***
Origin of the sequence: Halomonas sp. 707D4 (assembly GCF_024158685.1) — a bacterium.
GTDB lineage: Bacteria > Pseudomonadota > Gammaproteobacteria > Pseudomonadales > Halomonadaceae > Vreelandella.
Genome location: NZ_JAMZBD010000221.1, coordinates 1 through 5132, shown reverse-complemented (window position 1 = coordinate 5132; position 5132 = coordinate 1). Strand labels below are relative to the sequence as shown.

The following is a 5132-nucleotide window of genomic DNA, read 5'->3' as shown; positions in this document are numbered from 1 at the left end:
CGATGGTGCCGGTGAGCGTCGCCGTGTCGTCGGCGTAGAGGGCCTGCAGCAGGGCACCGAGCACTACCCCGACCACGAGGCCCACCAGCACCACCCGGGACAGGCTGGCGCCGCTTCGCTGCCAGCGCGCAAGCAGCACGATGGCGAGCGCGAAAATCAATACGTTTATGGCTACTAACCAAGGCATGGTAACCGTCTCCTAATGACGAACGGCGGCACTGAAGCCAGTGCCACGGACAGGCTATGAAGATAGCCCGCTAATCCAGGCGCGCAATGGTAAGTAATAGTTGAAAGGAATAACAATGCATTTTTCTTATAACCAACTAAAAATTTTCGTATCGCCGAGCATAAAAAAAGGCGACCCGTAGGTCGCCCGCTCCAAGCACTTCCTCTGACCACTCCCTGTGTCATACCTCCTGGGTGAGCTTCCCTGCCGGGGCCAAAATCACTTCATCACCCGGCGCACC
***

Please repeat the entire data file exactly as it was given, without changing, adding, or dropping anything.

Origin of the sequence: Halomonas sp. 707D4 (assembly GCF_024158685.1) — a bacterium.
GTDB lineage: Bacteria > Pseudomonadota > Gammaproteobacteria > Pseudomonadales > Halomonadaceae > Vreelandella.
Genome location: NZ_JAMZBD010000221.1, coordinates 1 through 5132, shown reverse-complemented (window position 1 = coordinate 5132; position 5132 = coordinate 1). Strand labels below are relative to the sequence as shown.

The following is a 5132-nucleotide window of genomic DNA, read 5'->3' as shown; positions in this document are numbered from 1 at the left end:
CGATGGTGCCGGTGAGCGTCGCCGTGTCGTCGGCGTAGAGGGCCTGCAGCAGGGCACCGAGCACTACCCCGACCACGAGGCCCACCAGCACCACCCGGGACAGGCTGGCGCCGCTTCGCTGCCAGCGCGCAAGCAGCACGATGGCGAGCGCGAAAATCAATACGTTTATGGCTACTAACCAAGGCATGGTAACCGTCTCCTAATGACGAACGGCGGCACTGAAGCCAGTGCCACGGACAGGCTATGAAGATAGCCCGCTAATCCAGGCGCGCAATGGTAAGTAATAGTTGAAAGGAATAACAATGCATTTTTCTTATAACCAACTAAAAATTTTCGTATCGCCGAGCATAAAAAAAGGCGACCCGTAGGTCGCCCGCTCCAAGCACTTCCTCTGACCACTCCCTGTGTCATACCTCCTGGGTGAGCTTCCCTGCCGGGGCCAAAATCACTTCATCACCCGGCGCACC